The rise and rise of content marketing is leading to increasing numbers of journalists looking to get in on this new world of work. The good news is that if you can write well, you can write content. But there are some key differences between journalism that your content clients will expect you to know.
Key differences between writing content and journalism
Incorporate SEO keywords
As content typically lives in the digital world, to be found by a Google search, good SEO (or search engine optimisation) is crucial to achieving a first page Google ranking. The easiest way to optimise your copy is to work in keywords that a reader might search Google for.
Add a headline and sub-headings
When writing content you’ll be expected to provide a headline and sub-headings, which, along with shorter paragraphs, make on-screen text easier to read. And both your headline and sub-headings will need to be optimised for SEO, so you can forget about clever, print-style headlines such as puns or plays on words – Google just won’t get them.
Include a call to action
Unlike journalism, where the purpose is to inform, the purpose of content is usually to sell. So you’ll need to know what the client wants the reader to do next and include a call to action (or CTA) at the end of the piece.
Reference sources with hyperlinks
If you source information or stats from other websites you’ll be expected to include a hyperlink to them, so the client can see where the information has come from. They may not be keen on pointing the reader away from their website but, this way, they can easily verify your references then remove the hyperlink if they want. And you’ll need to be aware of any sensitivities when it comes to sources – Government websites are usually a safe bet but no one wants to reference their competitors.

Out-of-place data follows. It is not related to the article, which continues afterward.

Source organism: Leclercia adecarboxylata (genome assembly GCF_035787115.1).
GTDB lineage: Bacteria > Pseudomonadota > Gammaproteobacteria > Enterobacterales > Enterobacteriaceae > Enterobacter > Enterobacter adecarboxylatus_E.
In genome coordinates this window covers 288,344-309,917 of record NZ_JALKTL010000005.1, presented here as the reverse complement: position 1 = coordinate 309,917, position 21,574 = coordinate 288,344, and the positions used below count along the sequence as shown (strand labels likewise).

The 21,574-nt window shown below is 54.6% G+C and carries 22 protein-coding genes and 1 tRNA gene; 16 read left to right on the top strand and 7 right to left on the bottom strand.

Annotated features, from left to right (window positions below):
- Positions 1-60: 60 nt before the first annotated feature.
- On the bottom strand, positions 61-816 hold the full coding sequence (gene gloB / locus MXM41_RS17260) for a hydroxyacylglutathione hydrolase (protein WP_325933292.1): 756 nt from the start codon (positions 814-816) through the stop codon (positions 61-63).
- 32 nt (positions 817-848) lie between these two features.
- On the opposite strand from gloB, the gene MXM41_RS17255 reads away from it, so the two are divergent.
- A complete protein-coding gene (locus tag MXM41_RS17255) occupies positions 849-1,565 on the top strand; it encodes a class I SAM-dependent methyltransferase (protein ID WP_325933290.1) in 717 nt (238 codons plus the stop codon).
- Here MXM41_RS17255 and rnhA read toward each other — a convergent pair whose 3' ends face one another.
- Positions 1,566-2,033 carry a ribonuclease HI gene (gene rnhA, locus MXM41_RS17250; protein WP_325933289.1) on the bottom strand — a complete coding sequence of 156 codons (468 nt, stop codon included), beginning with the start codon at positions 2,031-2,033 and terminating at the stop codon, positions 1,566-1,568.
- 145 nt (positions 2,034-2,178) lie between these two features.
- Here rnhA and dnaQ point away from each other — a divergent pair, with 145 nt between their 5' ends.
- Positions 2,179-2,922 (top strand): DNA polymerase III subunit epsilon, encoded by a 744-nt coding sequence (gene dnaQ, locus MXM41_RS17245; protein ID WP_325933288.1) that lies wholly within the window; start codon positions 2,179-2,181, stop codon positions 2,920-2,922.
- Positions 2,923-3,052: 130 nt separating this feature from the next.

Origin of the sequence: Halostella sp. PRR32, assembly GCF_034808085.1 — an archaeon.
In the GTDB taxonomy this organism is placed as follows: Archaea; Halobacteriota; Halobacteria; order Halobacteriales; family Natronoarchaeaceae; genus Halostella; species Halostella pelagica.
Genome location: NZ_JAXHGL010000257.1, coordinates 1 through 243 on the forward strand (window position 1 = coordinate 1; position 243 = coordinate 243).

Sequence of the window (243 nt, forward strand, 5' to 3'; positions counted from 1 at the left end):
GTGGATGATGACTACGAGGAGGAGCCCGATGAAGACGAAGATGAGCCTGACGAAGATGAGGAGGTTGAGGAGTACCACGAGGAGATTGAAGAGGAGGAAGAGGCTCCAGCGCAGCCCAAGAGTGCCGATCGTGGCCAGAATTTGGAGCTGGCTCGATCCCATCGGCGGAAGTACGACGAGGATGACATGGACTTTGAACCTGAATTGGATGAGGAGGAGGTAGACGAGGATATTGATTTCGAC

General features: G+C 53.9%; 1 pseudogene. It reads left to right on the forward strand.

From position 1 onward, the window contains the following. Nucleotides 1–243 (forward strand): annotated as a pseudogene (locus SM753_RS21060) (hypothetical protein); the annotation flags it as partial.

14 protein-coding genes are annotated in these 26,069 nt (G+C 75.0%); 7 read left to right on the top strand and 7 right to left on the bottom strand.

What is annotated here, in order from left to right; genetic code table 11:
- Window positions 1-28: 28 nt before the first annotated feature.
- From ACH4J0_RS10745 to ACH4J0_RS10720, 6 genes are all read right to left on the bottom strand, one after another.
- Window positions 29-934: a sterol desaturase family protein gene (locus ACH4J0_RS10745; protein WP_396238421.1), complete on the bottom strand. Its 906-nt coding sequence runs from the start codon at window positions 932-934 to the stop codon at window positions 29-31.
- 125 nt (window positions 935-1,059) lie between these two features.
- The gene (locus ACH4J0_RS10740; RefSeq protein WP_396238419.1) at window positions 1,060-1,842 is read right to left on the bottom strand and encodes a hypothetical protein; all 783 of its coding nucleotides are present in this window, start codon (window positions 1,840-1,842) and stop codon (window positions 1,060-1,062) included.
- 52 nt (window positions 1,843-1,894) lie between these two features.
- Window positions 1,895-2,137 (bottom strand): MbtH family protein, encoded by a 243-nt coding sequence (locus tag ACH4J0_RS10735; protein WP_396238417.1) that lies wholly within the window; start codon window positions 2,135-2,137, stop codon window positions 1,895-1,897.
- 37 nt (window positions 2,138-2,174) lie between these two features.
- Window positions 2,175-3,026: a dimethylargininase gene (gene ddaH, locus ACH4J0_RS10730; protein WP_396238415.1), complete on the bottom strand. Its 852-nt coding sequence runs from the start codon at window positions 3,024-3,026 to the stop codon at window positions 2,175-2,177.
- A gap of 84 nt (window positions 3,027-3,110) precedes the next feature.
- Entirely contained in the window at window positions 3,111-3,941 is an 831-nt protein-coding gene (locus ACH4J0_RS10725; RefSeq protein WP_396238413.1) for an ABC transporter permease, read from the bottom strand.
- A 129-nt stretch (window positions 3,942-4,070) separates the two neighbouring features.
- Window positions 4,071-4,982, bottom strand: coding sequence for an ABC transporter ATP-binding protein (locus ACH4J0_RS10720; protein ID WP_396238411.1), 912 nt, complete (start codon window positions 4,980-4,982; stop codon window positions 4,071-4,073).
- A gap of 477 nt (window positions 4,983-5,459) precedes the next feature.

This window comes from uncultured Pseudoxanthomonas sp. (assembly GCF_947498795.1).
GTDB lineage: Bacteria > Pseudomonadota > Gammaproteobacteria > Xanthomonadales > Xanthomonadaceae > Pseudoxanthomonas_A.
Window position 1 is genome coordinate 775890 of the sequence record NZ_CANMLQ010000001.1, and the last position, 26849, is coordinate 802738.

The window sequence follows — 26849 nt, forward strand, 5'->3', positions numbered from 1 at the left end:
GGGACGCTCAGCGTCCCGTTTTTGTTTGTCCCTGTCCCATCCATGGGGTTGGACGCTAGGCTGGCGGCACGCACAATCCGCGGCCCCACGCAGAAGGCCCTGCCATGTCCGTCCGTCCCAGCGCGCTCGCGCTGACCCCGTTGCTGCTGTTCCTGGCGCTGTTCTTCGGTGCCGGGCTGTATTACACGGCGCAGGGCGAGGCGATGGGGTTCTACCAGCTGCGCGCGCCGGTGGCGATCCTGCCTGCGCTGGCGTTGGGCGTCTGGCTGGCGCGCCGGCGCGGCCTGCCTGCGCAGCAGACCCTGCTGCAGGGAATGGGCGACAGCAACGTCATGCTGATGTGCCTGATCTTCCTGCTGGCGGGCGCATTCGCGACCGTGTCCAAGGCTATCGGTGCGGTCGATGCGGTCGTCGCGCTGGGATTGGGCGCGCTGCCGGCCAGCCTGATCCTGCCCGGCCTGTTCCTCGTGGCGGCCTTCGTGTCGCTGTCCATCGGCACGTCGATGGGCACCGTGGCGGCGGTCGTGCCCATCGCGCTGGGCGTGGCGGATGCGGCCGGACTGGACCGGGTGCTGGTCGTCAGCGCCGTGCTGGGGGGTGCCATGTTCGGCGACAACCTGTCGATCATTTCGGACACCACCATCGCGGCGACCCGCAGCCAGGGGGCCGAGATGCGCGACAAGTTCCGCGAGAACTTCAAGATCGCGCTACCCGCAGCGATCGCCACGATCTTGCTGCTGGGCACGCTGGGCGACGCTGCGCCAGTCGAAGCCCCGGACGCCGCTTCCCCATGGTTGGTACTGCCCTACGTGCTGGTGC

Hyperlink within the client’s web ecosystem
There’s a fairly good chance the client has resources on other parts of their website that they’ll want to drive traffic to, so make sure you’re familiar with other useful information on their website and hyperlink to it.
Content doesn’t need to be balanced
While good content isn’t blatantly one-sided, it doesn’t need to present both sides of the story in the same way that journalism does. In journalism, balance is usually achieved by interviewing a range of people with different perspectives, but in content there will often only be one interviewee, typically supplied by the client.
Less interviewees, more research
If there’s only an in-house interviewee for a content article, they can usually give you the client’s point-of-view but not always the background context or bigger picture – this will need to come from your research. And sometimes, there’s no one to interview at all meaning your research will need to do all the heavy lifting.
Remember that with content, it’s the organisation that produced the content, not you, so don’t expect a byline.
Similarities between writing content and journalism
Who, what, where, when, why and how
To ensure it provides value to readers, content should still look to answer the five W’s and H from journalism. It’s just that the answers to these key points will be different in a piece of content.
Clear, concise and jargon-free
Organisations love using jargon, especially in their marketing. But readers hate it so always aim to get beyond the jargon and write clear, concise copy.
Spelling and grammar matter
Just because it’s marketing, spelling and grammar still need to be en-pointe, perhaps more so than in a newsroom as there’s no sub-editor to fix your copy.
Meet deadlines and word lengths
Clients aren’t always the best at sticking to deadlines but you should always deliver your copy to deadline and to the commissioned word length. Getting these basics right builds your credibility with your client.
By following these tips you’ll be armed with all you need to break into the world of content writing and, hopefully, increase your chances of repeat content work. Good luck!